How to Set Up a Self-Contained Classroom

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A self-contained classroom consists of students who have similar educational needs. This can be a grouping of students by grade, students that are mentally or physically challenged or even gifted students. The way the self-contained classroom is set up can easily set the tone for the rest of the school year. When students enter their classroom for the first time, it is important for them to see a bright, colorful room that is skillfully arranged to promote learning in a positive manner.

  • Big pillows
  • Rug
  • Name tags
  • Headphones
  • Hooks

1 How to Set Up a Self-Contained Classroom

2 Begins setting up her classroom

Before the teacher begins setting up her classroom, she must first know what students will be in her charge during the school year. A knowledge of her student's special needs, if any, helps her plan the classroom layout. A visually challenged student should be seated in the front of the room. A student with mobility challenges must be able to easily navigate the room.

3 Is usually the first step

The furniture arrangement in the classroom is usually the first step in a classroom setup. The teacher's desk can be located in the front of the room or the back. To keep an eye on unruly students, it is best to have the desk in the front. Student desks can be arranged in traditional rows or put together in small groups. There must be enough room for students to move around the classroom without bumping into objects. Name tags on desks help to welcome students to their desks and personal space.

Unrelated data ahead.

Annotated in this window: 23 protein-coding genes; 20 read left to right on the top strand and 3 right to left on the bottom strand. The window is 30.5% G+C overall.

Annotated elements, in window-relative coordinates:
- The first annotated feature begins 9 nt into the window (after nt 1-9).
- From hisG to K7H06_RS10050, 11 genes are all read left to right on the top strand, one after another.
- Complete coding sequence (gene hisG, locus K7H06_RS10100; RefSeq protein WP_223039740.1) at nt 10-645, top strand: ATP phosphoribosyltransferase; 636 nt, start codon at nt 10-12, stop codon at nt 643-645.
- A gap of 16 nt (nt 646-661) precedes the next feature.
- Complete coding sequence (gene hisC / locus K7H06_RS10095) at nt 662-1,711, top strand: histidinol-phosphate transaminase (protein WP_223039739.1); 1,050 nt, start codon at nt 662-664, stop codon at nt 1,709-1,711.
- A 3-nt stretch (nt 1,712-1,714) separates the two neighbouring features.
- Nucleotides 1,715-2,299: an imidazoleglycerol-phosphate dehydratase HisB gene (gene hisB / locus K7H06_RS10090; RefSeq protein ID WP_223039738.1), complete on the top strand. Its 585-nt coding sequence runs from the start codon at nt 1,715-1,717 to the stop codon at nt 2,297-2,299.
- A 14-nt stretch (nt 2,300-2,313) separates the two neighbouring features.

4 Are a attractive feature

Bulletin boards are a attractive feature in the classroom. Check a good bulletin board instruction book for ideas promoting different educational subjects or holidays. Bulletin boards can reflect the current educational unit being taught, display student work or simply post current school information.

5 Be set up

Special areas can be set up in the classroom for different activities such as a reading area with oversize pillows and a colorful rug, learning centers, a multimedia area or a table for arts and crafts. An area with headphones can be designated for students who need some background sound to work by. Other students may need a quiet area to study.

6 Need a specific place

The students also need a specific place to hang coats and backpacks so they do not clutter up the room. It is helpful if each hook is labeled with a child's name. If the students are unable to keep their books in their desks, an area should be created, such as individually labeled cubbies, for daily storage.

  • If you are a first-year teacher, look at an experienced teacher's classroom setup for ideas.

Melanie Thomas is a former teacher who began writing professionally in 1997. Her work has appeared in "Woman's World" magazine and on various websites. She has an English as a Second Language endorsement, a Bachelor of Arts from Oral Roberts University and a Master of Education from the University of Arkansas.